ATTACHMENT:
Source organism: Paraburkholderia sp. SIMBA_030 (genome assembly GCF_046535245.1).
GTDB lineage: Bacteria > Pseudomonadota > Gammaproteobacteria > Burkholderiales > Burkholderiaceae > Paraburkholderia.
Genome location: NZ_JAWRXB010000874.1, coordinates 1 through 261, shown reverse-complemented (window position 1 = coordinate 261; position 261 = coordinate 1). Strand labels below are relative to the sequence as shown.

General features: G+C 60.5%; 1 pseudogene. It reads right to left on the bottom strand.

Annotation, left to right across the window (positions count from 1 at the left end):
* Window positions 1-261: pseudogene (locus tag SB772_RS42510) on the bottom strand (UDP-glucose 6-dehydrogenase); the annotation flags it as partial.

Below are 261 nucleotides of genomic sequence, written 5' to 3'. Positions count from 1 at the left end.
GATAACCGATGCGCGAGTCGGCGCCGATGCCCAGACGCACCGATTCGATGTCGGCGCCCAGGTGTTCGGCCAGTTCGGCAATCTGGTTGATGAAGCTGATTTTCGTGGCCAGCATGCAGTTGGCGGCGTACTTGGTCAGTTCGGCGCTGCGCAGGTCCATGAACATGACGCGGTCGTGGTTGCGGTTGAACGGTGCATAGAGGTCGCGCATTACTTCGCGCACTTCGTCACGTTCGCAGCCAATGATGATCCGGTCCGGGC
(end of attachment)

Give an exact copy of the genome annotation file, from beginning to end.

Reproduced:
Source organism: Paraburkholderia sp. SIMBA_030 (genome assembly GCF_046535245.1).
GTDB lineage: Bacteria > Pseudomonadota > Gammaproteobacteria > Burkholderiales > Burkholderiaceae > Paraburkholderia.
Genome location: NZ_JAWRXB010000874.1, coordinates 1 through 261, shown reverse-complemented (window position 1 = coordinate 261; position 261 = coordinate 1). Strand labels below are relative to the sequence as shown.

General features: G+C 60.5%; 1 pseudogene. It reads right to left on the bottom strand.

Annotation, left to right across the window (positions count from 1 at the left end):
* Window positions 1-261: pseudogene (locus tag SB772_RS42510) on the bottom strand (UDP-glucose 6-dehydrogenase); the annotation flags it as partial.

Below are 261 nucleotides of genomic sequence, written 5' to 3'. Positions count from 1 at the left end.
GATAACCGATGCGCGAGTCGGCGCCGATGCCCAGACGCACCGATTCGATGTCGGCGCCCAGGTGTTCGGCCAGTTCGGCAATCTGGTTGATGAAGCTGATTTTCGTGGCCAGCATGCAGTTGGCGGCGTACTTGGTCAGTTCGGCGCTGCGCAGGTCCATGAACATGACGCGGTCGTGGTTGCGGTTGAACGGTGCATAGAGGTCGCGCATTACTTCGCGCACTTCGTCACGTTCGCAGCCAATGATGATCCGGTCCGGGC